By this time his aunt Polly was all straight again, and she let fly. She says:
"You'll be excused! YOU will! Well, I never heard the like of it in all my days! The idea of you talking like that to ME! Now take yourself off and pack your traps; and if I hear another word out of you about what you'll be excused from and what you won't, I lay I'LL excuse you--with a hickory!"
She hit his head a thump with her thimble as we dodged by, and he let on to be whimpering as we struck for the stairs. Up in his room he hugged me, he was so out of his head for gladness because he was going traveling. And he says:
"Before we get away she'll wish she hadn't let me go, but she won't know any way to get around it now. After what she's said, her pride won't let her take it back."
Tom was packed in ten minutes, all except what his aunt and Mary would finish up for him; then we waited ten more for her to get cooled down and sweet and gentle again; for Tom said it took her ten minutes to unruffle in times when half of her feathers was up, but twenty when they was all up, and this was one of the times when they was all up. Then we went down, being in a sweat to know what the letter said.
She was setting there in a brown study, with it laying in her lap. We set down, and she says:
"They're in considerable trouble down there, and they think you and Huck'll be a kind of diversion for them--'comfort,' they say. Much of that they'll get out of you and Huck Finn, I reckon. There's a neighbor named Brace Dunlap that's been wanting to marry their Benny for three months, and at last they told him point blank and once for all, he COULDN'T; so he has soured on them, and they're worried about it. I reckon he's somebody they think they better be on the good side of, for they've tried to please him by hiring his no-account brother to help on the farm when they can't hardly afford it, and don't want him around anyhow. Who are the Dunlaps?"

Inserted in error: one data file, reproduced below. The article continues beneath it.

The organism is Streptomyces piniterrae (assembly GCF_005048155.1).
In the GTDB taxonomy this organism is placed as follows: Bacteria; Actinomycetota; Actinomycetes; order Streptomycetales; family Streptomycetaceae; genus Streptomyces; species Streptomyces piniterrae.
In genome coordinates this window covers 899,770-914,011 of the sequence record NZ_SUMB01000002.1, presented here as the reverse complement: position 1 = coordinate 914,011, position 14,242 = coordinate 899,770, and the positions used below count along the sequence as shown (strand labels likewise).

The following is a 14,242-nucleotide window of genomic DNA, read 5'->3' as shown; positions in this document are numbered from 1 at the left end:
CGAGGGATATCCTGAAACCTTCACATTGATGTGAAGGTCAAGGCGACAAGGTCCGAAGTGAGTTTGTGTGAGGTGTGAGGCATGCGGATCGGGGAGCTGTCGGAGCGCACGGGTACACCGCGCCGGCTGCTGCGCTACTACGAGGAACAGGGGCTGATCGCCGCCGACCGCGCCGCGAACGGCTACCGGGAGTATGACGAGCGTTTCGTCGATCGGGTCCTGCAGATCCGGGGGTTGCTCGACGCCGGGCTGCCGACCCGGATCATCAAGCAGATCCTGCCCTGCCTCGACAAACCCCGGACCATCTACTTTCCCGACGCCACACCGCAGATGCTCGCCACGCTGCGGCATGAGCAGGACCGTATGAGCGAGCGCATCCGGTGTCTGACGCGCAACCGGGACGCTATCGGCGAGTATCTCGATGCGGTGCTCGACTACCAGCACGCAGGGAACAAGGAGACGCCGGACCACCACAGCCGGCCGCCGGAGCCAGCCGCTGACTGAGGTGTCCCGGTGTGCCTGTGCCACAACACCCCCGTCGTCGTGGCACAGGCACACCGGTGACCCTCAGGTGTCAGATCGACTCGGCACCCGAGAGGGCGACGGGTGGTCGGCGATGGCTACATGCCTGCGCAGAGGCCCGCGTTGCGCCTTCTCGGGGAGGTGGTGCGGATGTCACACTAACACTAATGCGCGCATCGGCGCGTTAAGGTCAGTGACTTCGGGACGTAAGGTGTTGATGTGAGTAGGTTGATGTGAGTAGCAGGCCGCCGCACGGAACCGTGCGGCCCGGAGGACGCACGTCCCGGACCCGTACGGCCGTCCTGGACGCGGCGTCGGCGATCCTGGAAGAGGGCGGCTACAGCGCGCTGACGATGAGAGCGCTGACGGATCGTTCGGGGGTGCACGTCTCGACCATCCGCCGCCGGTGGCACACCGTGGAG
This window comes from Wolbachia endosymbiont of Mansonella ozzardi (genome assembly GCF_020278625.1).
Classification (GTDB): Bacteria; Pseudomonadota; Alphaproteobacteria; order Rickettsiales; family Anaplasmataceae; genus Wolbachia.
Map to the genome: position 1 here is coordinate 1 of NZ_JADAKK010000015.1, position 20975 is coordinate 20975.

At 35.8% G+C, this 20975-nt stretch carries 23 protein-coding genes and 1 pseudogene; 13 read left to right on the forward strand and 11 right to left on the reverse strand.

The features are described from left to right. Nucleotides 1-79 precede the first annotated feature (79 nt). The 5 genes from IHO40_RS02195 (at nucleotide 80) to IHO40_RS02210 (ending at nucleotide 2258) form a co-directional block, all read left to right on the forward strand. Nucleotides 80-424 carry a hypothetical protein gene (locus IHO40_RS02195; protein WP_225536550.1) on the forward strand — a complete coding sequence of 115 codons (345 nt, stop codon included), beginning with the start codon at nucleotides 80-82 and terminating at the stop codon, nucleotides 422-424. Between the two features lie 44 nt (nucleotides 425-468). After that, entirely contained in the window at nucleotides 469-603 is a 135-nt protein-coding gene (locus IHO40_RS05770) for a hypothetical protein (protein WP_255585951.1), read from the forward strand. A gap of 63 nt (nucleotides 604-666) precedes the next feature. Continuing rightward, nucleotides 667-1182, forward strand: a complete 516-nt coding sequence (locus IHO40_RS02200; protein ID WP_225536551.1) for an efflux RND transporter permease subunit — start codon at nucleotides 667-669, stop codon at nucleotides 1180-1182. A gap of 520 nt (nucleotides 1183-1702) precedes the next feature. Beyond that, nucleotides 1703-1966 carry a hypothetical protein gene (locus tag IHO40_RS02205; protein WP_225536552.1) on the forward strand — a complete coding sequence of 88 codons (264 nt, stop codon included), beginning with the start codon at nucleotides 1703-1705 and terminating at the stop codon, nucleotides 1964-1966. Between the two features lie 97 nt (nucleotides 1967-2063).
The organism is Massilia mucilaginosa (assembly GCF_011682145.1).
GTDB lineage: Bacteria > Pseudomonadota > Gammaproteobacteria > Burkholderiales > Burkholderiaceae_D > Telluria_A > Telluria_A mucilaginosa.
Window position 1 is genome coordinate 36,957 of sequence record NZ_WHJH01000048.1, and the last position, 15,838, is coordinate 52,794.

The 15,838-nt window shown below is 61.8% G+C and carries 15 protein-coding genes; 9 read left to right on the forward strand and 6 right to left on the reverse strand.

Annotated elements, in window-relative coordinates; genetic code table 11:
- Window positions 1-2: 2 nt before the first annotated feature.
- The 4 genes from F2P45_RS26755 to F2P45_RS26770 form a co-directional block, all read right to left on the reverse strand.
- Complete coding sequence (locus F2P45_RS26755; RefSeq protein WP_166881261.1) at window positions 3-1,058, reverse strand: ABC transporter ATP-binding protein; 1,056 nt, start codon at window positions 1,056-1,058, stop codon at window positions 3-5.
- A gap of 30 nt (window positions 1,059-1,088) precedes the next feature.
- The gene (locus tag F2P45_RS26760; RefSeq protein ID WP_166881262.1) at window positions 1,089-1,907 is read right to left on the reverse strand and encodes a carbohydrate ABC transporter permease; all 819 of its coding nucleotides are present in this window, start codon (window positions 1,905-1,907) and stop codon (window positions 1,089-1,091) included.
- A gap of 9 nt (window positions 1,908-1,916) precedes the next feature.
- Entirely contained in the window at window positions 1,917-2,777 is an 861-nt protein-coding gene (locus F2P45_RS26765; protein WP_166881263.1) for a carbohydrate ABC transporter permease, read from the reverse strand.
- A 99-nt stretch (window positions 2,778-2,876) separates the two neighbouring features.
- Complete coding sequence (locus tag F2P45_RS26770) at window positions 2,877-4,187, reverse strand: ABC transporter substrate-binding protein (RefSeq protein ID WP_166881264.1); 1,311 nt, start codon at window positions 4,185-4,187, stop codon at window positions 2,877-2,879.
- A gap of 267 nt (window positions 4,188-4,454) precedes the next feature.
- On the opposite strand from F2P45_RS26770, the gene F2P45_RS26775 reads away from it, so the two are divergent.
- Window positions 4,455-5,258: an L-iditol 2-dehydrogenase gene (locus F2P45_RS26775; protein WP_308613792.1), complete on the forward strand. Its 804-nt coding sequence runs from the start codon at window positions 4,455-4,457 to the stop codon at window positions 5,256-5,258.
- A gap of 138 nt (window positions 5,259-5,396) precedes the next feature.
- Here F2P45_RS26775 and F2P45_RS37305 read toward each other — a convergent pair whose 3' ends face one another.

"They live about a mile from Uncle Silas's place, Aunt Polly--all the farmers live about a mile apart down there--and Brace Dunlap is a long sight richer than any of the others, and owns a whole grist of niggers. He's a widower, thirty-six years old, without any children, and is proud of his money and overbearing, and everybody is a little afraid of him. I judge he thought he could have any girl he wanted, just for the asking, and it must have set him back a good deal when he found he couldn't get Benny. Why, Benny's only half as old as he is, and just as sweet and lovely as--well, you've seen her. Poor old Uncle Silas--why, it's pitiful, him trying to curry favor that way--so hard pushed and poor, and yet hiring that useless Jubiter Dunlap to please his ornery brother."
"What a name--Jubiter! Where'd he get it?"
"It's only just a nickname. I reckon they've forgot his real name long before this. He's twenty-seven, now, and has had it ever since the first time he ever went in swimming. The school teacher seen a round brown mole the size of a dime on his left leg above his knee, and four little bits of moles around it, when he was naked, and he said it minded him of Jubiter and his moons; and the children thought it was funny, and so they got to calling him Jubiter, and he's Jubiter yet. He's tall, and lazy, and sly, and sneaky, and ruther cowardly, too, but kind of good-natured, and wears long brown hair and no beard, and hasn't got a cent, and Brace boards him for nothing, and gives him his old clothes to wear, and despises him. Jubiter is a twin."
"What's t'other twin like?"
"Just exactly like Jubiter--so they say; used to was, anyway, but he hain't been seen for seven years. He got to robbing when he was nineteen or twenty, and they jailed him; but he broke jail and got away--up North here, somers. They used to hear about him robbing and burglaring now and then, but that was years ago. He's dead, now. At least that's what they say. They don't hear about him any more."
"What was his name?"
There wasn't anything more said for a considerable while; the old lady was thinking.